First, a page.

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Leopard tortoiseLeopard tortoise Tortoises are land-dwelling reptiles that have, like their aquatic relatives the turtles, strong, bony shells. But while turtles have flippers for limbs, tortoises have stumpy, scaly legs with short toes. Ranging in size from a few centimetres up to 2 metres (6.6 feet) in length, tortoises move about slowly, relying on their high-domed, heavy shells to protect them from predators. They are mainly plant-eaters. Many species live for 70–80 years, and some individuals for 100 or more.

Inside a tortoise's shellInside a tortoise's shell


Tortoise shells are made of bone fused to their skeletons. The shell is in two parts, one forming a dome over the back, the other covering the belly, with a bony bridge connecting the two. For extra protection, the shell is covered with thick, horny scales. If threatened, most tortoises are able to draw their heads and necks backwards into their shells.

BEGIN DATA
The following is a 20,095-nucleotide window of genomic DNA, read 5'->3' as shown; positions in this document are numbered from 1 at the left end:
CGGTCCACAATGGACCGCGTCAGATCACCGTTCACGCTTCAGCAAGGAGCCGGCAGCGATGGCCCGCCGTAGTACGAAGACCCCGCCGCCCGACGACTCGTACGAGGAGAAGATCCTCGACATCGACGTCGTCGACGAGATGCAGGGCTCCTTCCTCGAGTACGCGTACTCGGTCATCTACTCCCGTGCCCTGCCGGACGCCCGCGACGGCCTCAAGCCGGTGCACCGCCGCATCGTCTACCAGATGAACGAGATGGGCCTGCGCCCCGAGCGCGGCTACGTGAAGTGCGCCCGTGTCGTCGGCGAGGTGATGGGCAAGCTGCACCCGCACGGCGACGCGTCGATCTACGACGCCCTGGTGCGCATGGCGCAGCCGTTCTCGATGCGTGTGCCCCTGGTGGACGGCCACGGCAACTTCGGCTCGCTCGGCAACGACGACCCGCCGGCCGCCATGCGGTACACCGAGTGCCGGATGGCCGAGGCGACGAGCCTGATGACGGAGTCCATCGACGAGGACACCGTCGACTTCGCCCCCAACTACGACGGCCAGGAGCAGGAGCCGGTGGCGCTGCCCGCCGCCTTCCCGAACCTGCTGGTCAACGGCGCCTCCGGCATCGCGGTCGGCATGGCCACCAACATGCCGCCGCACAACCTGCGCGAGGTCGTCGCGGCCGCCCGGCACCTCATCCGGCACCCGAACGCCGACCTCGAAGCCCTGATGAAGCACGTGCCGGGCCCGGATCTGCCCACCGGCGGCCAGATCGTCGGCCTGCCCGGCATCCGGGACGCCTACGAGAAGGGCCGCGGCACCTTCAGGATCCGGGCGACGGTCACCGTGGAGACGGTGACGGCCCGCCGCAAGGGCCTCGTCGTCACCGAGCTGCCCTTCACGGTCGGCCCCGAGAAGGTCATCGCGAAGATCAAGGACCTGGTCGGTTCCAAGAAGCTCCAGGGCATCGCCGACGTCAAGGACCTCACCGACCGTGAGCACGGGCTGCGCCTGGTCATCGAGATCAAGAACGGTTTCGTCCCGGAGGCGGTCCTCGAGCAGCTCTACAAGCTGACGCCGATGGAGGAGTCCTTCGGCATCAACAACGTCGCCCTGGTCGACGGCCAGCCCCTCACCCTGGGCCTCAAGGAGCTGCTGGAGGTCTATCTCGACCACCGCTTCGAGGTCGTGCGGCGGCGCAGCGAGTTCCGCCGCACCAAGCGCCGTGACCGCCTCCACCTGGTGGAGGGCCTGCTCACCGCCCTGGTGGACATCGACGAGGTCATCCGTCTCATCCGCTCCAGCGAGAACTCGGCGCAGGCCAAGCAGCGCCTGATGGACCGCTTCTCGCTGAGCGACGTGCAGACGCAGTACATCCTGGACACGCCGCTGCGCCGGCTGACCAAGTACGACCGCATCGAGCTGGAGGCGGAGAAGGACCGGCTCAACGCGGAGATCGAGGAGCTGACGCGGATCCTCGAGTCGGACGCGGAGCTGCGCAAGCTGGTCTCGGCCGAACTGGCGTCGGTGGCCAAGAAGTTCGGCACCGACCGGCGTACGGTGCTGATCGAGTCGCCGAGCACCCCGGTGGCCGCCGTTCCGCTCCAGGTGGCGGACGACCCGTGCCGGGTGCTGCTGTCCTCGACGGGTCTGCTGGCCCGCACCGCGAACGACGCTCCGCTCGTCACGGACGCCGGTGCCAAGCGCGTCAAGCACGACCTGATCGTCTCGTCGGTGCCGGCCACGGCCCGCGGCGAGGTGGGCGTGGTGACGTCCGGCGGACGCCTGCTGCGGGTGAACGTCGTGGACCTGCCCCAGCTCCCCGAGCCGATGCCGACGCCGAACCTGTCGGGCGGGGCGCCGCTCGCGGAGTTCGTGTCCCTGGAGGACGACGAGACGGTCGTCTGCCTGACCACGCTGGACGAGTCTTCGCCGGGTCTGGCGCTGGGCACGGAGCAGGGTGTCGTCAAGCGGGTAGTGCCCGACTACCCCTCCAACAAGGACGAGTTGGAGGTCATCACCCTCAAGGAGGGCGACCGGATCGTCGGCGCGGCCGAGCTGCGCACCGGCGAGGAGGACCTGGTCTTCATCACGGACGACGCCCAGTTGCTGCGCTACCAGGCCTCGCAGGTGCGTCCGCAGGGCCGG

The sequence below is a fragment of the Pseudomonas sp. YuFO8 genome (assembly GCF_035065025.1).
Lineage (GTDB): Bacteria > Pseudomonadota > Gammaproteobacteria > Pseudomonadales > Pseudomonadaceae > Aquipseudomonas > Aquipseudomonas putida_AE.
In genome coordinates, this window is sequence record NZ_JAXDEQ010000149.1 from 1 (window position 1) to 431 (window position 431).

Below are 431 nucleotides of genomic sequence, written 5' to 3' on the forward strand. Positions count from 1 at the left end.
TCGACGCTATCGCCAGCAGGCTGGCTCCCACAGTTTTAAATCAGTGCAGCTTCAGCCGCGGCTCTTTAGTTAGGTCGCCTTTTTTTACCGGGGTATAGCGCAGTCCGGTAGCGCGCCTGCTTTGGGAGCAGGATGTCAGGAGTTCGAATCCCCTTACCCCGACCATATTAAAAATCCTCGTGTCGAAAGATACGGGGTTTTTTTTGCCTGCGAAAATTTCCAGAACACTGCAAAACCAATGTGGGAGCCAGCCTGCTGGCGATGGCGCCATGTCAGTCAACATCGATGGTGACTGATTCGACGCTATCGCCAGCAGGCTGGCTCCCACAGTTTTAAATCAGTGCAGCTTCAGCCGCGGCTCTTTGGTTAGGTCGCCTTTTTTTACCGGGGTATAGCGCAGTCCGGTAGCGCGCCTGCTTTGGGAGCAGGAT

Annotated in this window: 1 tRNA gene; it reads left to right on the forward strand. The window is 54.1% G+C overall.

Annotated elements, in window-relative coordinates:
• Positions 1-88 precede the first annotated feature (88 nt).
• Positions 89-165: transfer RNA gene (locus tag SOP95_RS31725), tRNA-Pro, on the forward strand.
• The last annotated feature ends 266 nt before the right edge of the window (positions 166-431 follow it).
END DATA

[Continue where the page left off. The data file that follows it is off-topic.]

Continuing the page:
Giant tortoise eatingGiant tortoise eating


Tortoises do not have teeth. Instead they have sharp, horny, beak-like mouths. They are mostly plant-eaters, feeding on grasses and flowers, but some kinds also feed on insects, snails and even small mammals and birds.

Female tortoises lay their eggs in burrows, usually at night. Then they abandon them. The hatchlings break out of their shells using their egg teeth, then they dig their way to the surface where they must fend for themselves. Juveniles of plant-eating species eat worms and insects to supplement their diet until they are older.

A tortoise's shell has blood vessels and nerves, so the tortoise can feel it being touched.

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